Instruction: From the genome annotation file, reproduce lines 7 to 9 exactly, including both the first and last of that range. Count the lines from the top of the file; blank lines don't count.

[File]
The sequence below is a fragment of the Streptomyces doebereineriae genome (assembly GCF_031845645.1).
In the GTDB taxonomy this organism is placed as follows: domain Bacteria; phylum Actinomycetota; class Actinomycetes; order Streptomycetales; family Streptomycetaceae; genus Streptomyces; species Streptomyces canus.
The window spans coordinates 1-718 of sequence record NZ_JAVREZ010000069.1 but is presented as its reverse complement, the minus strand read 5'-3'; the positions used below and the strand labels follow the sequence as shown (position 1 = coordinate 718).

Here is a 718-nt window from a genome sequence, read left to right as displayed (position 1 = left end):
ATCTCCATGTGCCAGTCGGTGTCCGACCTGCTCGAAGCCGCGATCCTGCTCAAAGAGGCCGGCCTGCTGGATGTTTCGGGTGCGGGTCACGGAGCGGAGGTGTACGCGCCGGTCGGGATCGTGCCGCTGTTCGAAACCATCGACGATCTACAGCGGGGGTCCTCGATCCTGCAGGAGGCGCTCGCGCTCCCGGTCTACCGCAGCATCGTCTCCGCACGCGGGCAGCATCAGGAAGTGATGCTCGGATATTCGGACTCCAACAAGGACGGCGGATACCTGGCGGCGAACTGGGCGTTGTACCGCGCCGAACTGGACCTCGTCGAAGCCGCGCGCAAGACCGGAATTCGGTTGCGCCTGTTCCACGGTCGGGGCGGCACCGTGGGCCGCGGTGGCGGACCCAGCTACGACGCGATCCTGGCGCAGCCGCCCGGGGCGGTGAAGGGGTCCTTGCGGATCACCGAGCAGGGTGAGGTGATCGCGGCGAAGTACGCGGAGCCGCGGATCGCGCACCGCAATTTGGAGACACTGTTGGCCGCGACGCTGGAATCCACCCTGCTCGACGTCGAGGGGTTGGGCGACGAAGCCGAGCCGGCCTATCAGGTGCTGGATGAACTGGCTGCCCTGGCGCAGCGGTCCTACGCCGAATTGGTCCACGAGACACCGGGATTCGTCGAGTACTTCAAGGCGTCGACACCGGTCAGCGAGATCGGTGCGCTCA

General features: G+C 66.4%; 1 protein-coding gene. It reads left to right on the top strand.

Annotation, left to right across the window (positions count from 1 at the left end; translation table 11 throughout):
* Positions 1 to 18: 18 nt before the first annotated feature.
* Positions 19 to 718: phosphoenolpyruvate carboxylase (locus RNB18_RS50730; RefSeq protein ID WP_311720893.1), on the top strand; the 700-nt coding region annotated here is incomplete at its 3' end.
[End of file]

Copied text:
Annotation, left to right across the window (positions count from 1 at the left end; translation table 11 throughout):
* Positions 1 to 18: 18 nt before the first annotated feature.
* Positions 19 to 718: phosphoenolpyruvate carboxylase (locus RNB18_RS50730; RefSeq protein ID WP_311720893.1), on the top strand; the 700-nt coding region annotated here is incomplete at its 3' end.